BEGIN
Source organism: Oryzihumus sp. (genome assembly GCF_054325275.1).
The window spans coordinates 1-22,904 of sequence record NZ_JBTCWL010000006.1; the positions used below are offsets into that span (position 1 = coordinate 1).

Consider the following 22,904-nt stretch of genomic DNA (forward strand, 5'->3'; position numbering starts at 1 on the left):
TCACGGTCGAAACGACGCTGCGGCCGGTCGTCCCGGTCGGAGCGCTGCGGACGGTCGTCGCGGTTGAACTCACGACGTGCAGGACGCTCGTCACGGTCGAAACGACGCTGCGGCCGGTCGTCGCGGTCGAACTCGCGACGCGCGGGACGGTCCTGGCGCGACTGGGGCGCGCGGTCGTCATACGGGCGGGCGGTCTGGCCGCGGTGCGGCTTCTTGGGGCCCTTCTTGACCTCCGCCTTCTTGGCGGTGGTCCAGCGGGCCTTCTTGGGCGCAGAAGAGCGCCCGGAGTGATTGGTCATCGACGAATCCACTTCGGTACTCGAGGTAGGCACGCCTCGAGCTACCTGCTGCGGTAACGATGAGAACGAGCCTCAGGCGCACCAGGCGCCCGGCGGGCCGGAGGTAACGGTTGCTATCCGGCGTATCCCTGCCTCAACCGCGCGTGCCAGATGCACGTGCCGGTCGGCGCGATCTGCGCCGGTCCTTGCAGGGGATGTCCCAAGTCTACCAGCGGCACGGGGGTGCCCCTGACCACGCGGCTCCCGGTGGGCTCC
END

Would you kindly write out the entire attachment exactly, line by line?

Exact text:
Source organism: Oryzihumus sp. (genome assembly GCF_054325275.1).
The window spans coordinates 1-22,904 of sequence record NZ_JBTCWL010000006.1; the positions used below are offsets into that span (position 1 = coordinate 1).

Consider the following 22,904-nt stretch of genomic DNA (forward strand, 5'->3'; position numbering starts at 1 on the left):
TCACGGTCGAAACGACGCTGCGGCCGGTCGTCCCGGTCGGAGCGCTGCGGACGGTCGTCGCGGTTGAACTCACGACGTGCAGGACGCTCGTCACGGTCGAAACGACGCTGCGGCCGGTCGTCGCGGTCGAACTCGCGACGCGCGGGACGGTCCTGGCGCGACTGGGGCGCGCGGTCGTCATACGGGCGGGCGGTCTGGCCGCGGTGCGGCTTCTTGGGGCCCTTCTTGACCTCCGCCTTCTTGGCGGTGGTCCAGCGGGCCTTCTTGGGCGCAGAAGAGCGCCCGGAGTGATTGGTCATCGACGAATCCACTTCGGTACTCGAGGTAGGCACGCCTCGAGCTACCTGCTGCGGTAACGATGAGAACGAGCCTCAGGCGCACCAGGCGCCCGGCGGGCCGGAGGTAACGGTTGCTATCCGGCGTATCCCTGCCTCAACCGCGCGTGCCAGATGCACGTGCCGGTCGGCGCGATCTGCGCCGGTCCTTGCAGGGGATGTCCCAAGTCTACCAGCGGCACGGGGGTGCCCCTGACCACGCGGCTCCCGGTGGGCTCC